Experiences Matter in Senior Living: 3 Tips for Success
The Census Bureau projects that the baby boomer population will total 61.3 million in 2029, when the youngest of the boomers reach age 65. Although the current boomers indicate a desire to remain at home, a planned schedule of recreational activities and amenities can sway decisions to move into a senior living community. Silverado’s Paul Mullin believes senior living will transition from a “real estate-based industry” into one that’s more “experience-based.”
How senior living communities adopt an innovative experience-based environment may stem from their core technology plans. According to a North American Technographics Benchmark Survey, up to 85% of residents are logged on to the internet for multiple reasons:
- 91% use email
- 59% purchase products online
- 49% maintain a Facebook account
- 56% send and receive photos by email
- 44% play games
The senior boomer population will only become increasingly familiar with technology as they age. The demand for faster, better, stronger offerings will force providers to focus on their strengths and differentiators. A consistent digital experience for residents is key to driving and maintaining occupancy over time. But technology without a streamlined business plan can create more problems. Disparate systems are already rampant, and adding experience products beyond that complicates things further. When developing your plans to address the growing consumer driven market, consider these three tips for success:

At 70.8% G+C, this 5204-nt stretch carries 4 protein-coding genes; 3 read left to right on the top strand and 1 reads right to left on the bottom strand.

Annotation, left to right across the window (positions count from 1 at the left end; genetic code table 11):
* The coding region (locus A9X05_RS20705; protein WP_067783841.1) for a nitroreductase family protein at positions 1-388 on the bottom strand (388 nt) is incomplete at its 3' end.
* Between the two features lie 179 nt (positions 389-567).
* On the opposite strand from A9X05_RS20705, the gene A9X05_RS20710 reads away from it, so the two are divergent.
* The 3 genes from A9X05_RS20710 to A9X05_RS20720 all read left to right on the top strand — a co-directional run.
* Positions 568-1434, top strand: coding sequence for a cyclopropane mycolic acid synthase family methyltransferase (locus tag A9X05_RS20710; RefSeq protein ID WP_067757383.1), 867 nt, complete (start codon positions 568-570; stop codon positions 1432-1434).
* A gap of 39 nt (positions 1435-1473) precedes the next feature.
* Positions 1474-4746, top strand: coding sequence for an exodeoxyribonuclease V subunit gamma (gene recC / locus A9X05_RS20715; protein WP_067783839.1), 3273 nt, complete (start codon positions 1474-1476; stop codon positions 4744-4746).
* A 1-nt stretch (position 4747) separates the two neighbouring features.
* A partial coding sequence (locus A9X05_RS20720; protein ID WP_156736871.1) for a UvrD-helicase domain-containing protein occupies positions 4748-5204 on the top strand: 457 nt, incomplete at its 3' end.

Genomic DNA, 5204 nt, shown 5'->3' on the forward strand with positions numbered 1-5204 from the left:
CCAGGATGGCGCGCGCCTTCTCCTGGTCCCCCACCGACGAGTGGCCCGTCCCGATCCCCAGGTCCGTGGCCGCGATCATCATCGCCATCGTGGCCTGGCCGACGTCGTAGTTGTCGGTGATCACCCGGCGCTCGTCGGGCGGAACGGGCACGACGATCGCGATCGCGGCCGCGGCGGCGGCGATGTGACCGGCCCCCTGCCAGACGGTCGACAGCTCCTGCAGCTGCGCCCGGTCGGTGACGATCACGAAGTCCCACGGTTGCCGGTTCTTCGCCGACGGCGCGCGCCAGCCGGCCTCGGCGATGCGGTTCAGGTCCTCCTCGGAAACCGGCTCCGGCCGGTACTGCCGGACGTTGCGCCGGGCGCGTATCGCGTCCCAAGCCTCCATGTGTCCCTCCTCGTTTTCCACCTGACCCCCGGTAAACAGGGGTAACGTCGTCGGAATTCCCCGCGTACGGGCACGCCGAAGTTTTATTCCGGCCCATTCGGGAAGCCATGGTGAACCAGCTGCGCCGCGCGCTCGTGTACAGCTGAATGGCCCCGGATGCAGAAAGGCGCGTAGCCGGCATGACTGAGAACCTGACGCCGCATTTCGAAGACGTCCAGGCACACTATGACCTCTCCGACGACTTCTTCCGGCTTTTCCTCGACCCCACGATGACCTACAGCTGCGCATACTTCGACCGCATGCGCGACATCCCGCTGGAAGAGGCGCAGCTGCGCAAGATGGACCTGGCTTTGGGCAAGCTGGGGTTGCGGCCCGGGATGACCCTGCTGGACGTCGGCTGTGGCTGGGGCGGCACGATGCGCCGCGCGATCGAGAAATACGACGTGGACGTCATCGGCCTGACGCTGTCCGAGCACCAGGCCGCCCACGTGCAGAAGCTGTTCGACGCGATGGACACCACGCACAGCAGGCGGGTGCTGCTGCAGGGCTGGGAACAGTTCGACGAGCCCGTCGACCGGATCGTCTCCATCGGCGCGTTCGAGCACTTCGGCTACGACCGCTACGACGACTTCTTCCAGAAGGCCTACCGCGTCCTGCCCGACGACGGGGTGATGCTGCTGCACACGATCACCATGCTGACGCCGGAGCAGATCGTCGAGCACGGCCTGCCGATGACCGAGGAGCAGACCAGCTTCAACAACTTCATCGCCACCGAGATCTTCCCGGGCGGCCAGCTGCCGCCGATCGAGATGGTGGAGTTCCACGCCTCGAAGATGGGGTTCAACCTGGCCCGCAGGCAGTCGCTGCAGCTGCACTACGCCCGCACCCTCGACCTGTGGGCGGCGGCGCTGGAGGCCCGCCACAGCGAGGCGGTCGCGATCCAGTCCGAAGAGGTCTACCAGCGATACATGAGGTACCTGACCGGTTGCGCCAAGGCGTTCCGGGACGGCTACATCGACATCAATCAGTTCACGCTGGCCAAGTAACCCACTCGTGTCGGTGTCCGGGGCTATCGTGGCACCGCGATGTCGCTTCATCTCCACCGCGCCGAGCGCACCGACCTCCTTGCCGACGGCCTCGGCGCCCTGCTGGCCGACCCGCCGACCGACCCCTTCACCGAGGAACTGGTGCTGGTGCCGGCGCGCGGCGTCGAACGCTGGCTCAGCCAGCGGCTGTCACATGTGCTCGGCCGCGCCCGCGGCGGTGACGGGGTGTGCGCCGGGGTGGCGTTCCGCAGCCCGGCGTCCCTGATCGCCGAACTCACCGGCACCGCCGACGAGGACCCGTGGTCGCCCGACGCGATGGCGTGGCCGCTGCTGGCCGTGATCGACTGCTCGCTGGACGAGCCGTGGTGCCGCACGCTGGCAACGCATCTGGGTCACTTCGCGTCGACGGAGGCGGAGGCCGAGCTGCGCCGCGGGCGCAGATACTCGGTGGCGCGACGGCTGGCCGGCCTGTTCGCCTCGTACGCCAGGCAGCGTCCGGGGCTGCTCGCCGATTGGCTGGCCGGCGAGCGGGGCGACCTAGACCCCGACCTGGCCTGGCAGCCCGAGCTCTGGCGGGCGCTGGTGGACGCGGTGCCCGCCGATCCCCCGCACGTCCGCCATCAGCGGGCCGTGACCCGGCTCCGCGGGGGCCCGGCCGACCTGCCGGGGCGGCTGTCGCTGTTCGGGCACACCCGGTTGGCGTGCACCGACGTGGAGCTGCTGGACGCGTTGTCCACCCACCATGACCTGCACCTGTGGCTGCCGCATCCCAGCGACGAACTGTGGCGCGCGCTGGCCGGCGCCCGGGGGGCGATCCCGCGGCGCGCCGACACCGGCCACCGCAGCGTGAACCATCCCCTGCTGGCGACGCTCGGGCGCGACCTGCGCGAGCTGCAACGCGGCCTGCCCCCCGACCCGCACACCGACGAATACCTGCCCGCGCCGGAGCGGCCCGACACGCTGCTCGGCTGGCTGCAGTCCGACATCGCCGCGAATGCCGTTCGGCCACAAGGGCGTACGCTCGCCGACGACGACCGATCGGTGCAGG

- Have the right stakeholders: Make time to get all the right people in the room at the same time to create one view of how you want to do business. Identify what makes your community different. Is there cohesion from community to community flowing from the corporate structure? What is the current technology landscape like? So much thought leadership goes into designing what you want your digital resident experience to look like. Consistency across all communities is primary to make an impact into the consumer market.
- Start now: There is no time like the present. Facilities routinely use up to 15 systems. IT planning has become critical to operational and financial success. Be aware of your systems’ contract expirations. Know where you are and what direction you want to go a minimum of 12 months prior. Don’t rely solely on vendors to design your digital landscape, but pull from your company plan to create your own ecosystem.
- Embrace change: Even when we know the outcome of the change will enhance overall efficiencies and care experiences, it’s often a challenge to complete the mission. Keep your eyes on the prizes: More active and happy communities; resident, family, and staff satisfaction; increased and stable occupancy; operational efficiencies that directly result in cost savings; and consumer awareness of what makes your company innovative.